Discussion Papers (40%): Each student will write two papers analyzing one of the readings for a particular week. Students may not write on the same author more than once, neither may they write more than one paper for any given week. These papers will critically engage the particular reading you signed for up as a way of initiating rich conversation with your classmates. Each paper counts for 20% of their final grade.
Background Paper (20%): Based on the readings for the week, choose one core theological topic that you see emerging across the readings and provide some background on that topic that will foster substantial discussion. How does this topic connect to other topics in the course? What key historical events or figures, if any, might be relevant to this topic? Are there current events that shed light on our engagement with this topic? Furthermore, what historical events took place around the topic itself that might help provide greater context to the topic of your discussion? Have there been any historical events that shaped this topic, or our understanding of it? And, is there anything else relevant about this topic that would be useful for us to know as we discuss?
Final project (25%): Your final will be a creative project that exhibits your use of Blackness' onto-materiality as a critical lens. It should include complex and critical elements of Blackness in conversation with some form of posthumanist discourse.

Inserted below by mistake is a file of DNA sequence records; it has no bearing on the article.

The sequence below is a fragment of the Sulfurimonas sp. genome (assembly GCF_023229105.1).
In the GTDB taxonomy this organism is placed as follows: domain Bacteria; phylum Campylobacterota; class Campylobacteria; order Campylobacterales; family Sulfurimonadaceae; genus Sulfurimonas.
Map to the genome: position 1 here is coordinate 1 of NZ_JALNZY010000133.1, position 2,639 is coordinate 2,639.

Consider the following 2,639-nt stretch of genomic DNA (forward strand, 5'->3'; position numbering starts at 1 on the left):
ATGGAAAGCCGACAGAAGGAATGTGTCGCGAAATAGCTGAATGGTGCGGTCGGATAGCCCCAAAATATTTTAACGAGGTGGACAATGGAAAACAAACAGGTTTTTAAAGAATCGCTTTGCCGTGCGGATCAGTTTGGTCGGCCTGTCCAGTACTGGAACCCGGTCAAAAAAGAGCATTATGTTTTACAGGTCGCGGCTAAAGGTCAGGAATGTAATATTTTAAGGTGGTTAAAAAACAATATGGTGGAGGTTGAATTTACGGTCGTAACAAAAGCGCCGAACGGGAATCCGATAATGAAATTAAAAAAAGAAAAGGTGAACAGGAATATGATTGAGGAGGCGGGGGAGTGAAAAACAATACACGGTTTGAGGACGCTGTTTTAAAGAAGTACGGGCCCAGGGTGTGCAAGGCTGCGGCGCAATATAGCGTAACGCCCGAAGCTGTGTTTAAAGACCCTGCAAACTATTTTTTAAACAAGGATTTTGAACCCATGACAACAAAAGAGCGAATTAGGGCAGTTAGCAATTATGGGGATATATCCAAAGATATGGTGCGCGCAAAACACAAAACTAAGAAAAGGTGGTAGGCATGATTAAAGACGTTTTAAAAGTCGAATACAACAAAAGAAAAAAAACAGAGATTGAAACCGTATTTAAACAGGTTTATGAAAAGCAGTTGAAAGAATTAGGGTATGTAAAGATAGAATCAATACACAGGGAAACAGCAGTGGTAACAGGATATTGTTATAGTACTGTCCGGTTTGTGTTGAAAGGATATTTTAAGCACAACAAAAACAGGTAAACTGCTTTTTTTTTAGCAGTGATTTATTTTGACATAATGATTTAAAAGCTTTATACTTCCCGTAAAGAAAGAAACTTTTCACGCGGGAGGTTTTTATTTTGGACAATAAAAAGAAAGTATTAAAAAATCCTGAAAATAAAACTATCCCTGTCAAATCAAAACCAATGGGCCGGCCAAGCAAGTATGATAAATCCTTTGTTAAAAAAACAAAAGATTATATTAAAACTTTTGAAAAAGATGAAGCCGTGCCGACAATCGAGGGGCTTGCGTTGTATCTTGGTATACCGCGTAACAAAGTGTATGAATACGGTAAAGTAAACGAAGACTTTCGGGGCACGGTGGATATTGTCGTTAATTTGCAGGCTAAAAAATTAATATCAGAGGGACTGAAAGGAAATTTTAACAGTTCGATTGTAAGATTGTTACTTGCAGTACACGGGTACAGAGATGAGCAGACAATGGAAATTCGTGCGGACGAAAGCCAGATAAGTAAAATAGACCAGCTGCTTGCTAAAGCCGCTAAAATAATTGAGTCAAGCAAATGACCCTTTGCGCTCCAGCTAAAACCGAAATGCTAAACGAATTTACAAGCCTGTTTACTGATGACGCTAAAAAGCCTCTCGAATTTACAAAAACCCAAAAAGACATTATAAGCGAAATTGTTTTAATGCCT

|Jan 05, 2021||Tue||Paper Sign-up||due by 06:59AM|
|Jan 06, 2021||Wed||Week 1 Papers||due by 06:59AM|
|Jan 08, 2021||Fri||Week 1 Discussion||due by 06:59AM|
|Jan 10, 2021||Sun||Week 1 Continued||due by 06:59AM|
|Jan 13, 2021||Wed||Week 2 Papers||due by 06:59AM|
|Jan 15, 2021||Fri||Week 2 Discussion||due by 06:59AM|
|Jan 17, 2021||Sun||Week 2 Continued||due by 06:59AM|
|Jan 20, 2021||Wed||Week 3 Papers||due by 06:59AM|
|Jan 22, 2021||Fri||Week 3 Discussion||due by 06:59AM|
|Jan 24, 2021||Sun||Week 3 Continued||due by 06:59AM|
|Jan 27, 2021||Wed||Week 4 Papers||due by 06:59AM|
|Jan 29, 2021||Fri||Week 4 Discussion||due by 06:59AM|
|Jan 31, 2021||Sun||Week 4 Continued||due by 06:59AM|
|Jan 31, 2021||Sun||Week 6 Continued||due by 06:59AM|
|Feb 03, 2021||Wed||Week 5 Papers||due by 06:59AM|
|Feb 04, 2021||Thu||Week 5 Discussion||due by 08:00PM|
|Feb 06, 2021||Sat||Week 5 Continued||due by 03:00PM|
|Feb 10, 2021||Wed||Week 6 Papers||due by 06:59AM|
|Feb 12, 2021||Fri||Week 6 Discussion||due by 06:59AM|
|Feb 17, 2021||Wed||Week 7 Papers||due by 06:59AM|
|Feb 19, 2021||Fri||Week 7 Discussion||due by 06:59AM|
|Feb 21, 2021||Sun||Week 7 Continued||due by 06:59AM|
|Feb 24, 2021||Wed||Week 8 Papers||due by 06:59AM|
|Feb 26, 2021||Fri||Week 8 Discussion||due by 06:59AM|
|Feb 28, 2021||Sun||Week 8 Continued||due by 06:59AM|
|Mar 03, 2021||Wed||Week 9 Papers||due by 06:59AM|
|Mar 05, 2021||Fri||Week 9 Discussion||due by 06:59AM|
|Mar 07, 2021||Sun||Week 9 Continued||due by 06:59AM|
|Mar 10, 2021||Wed||Week 10 Papers||due by 06:59AM|
|Mar 12, 2021||Fri||Week 10 Discussion||due by 06:59AM|
|Mar 14, 2021||Sun||Week 10 Continued||due by 06:59AM|
|Mar 16, 2021||Tue||Final Project||due by 05:59AM|